KABUL (Reuters) - U.N. officials in Afghanistan said on Monday that up to 380 civilians were killed in the Afghan conflict in the first four months of 2007 and called on Western military forces and the Taliban to respect laws protecting civilians.
NATO and the U.S.-led coalition forces have been under fire for a recent surge in civilian casualties in the nearly 6-year-old war against the Taliban, ousted from government for harboring al Qaeda in the wake of the September 11, 2001 attacks on the United States.
Afghans have staged angry protests in recent weeks against aerial bombing by Western forces and President Hamid Karzai has warned that Afghans’ patience with foreign troops is wearing thin. “International humanitarian law is clear. The protection and safety of civilians must come first and foremost,” Richard Bennett, the U.N.’s top human rights officer in Afghanistan, said at a news conference in Kabul. “This principle needs to be respected by all parties to this conflict.”
Fighting has picked up in recent weeks following the usual winter lull. Taliban suicide bombers strike several times a week and NATO and the U.S. coalition report clashes with Taliban fighters nearly every day.
Officials in Western capitals have expressed concern that the surging number of civilian casualties risks damaging relations with ordinary Afghans, many of who initially welcomed foreign troops.
U.N. officials said it was difficult to determine the exact number of civilians killed recently because they had limited access to remote locations and conflicting information from villagers and the combatants.
But pressed for a number, Bennett said: “We believe that in the first four months of the year there was in the range of 320 to 380 civilians killed.”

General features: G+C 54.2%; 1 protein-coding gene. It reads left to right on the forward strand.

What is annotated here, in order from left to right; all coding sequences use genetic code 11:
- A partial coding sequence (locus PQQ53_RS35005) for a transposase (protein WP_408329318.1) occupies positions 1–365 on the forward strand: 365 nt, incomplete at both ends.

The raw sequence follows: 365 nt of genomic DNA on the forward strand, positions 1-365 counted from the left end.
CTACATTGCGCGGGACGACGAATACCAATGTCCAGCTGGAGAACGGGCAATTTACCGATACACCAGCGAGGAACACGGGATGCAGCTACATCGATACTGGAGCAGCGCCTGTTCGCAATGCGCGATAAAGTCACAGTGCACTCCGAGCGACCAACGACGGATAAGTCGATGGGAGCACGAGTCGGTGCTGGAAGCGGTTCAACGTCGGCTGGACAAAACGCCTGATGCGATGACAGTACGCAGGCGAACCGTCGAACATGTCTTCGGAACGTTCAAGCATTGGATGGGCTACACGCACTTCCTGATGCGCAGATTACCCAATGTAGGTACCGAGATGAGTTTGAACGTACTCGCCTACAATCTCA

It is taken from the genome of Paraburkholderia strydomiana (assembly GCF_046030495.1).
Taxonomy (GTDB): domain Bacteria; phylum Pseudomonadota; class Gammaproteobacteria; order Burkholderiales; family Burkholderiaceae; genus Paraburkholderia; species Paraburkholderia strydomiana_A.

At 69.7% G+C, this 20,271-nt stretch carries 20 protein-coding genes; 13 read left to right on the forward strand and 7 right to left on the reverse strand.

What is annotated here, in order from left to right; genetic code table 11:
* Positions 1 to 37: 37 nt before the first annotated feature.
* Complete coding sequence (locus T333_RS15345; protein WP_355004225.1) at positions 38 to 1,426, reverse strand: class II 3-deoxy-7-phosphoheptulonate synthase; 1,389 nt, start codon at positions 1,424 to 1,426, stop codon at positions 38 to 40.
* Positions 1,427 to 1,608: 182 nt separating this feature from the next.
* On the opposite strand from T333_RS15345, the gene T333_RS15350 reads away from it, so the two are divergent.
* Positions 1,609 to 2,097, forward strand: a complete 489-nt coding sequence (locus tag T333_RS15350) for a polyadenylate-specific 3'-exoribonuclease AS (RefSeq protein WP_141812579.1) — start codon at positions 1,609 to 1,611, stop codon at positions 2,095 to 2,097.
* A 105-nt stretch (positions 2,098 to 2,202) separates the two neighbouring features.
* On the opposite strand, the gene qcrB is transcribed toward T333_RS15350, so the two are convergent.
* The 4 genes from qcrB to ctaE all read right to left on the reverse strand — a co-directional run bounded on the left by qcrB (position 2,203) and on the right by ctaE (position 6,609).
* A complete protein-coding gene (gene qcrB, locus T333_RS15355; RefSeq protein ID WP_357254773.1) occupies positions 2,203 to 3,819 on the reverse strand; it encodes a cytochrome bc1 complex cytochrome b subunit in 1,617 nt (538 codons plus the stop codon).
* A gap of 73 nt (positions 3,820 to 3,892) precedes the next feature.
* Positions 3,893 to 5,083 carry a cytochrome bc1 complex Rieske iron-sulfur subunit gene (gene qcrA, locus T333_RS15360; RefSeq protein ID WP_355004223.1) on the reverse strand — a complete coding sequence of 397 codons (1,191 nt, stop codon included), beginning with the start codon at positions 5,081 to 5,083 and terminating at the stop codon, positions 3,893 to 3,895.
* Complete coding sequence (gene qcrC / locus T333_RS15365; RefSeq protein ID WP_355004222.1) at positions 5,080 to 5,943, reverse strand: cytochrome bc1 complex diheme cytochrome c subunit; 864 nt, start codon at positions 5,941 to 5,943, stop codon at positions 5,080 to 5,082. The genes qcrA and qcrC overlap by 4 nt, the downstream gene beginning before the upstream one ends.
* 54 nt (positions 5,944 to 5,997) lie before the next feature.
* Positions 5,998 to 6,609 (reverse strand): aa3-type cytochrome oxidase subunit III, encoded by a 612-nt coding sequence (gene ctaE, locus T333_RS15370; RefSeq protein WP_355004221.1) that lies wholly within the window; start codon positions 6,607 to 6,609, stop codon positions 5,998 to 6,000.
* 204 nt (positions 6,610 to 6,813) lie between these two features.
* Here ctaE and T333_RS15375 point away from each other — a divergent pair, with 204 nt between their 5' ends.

This number is much higher than one offered last week by the Afghanistan Independent Human Rights Commission, which said about 136 civilians had been killed to date this year.
Reluctant to directly accuse foreign forces of violating international human rights laws, U.N. officials said civilian casualties in war are often unavoidable but the use of force must be proportional to the military advantage gained through its use.
They cited an example of a suicide bomber who blows himself up in a crowded market as an example of how the insurgents use excessive force that violates international humanitarian laws.
NATO said last week that 85 people, including 40 civilians, died in the first 23 days of May from improvised explosive devices, including suicide and roadside bombs.
“Insurgent groups and their leadership must stop the wanton disregard they have shown for innocent life including suicide bomb attacks, the use of IEDs, abductions, beheadings and the deliberate use of civilian locations to plan and launch attacks,” Bennett said.
Asked for a similar example of foreign or Afghan military forces using such excessive force, Bennett cited a March 4 incident in which U.S. forces opened fire on civilians on a road near Jalalabad, east of the capital. A U.S. military official apologized for the deaths of 19 Afghans and the wounding of 50.
NATO and U.S. officials say they take strict measures limit aerial bombing in order to avoid civilian casualties and accuse the Taliban of using civilians as human shields.
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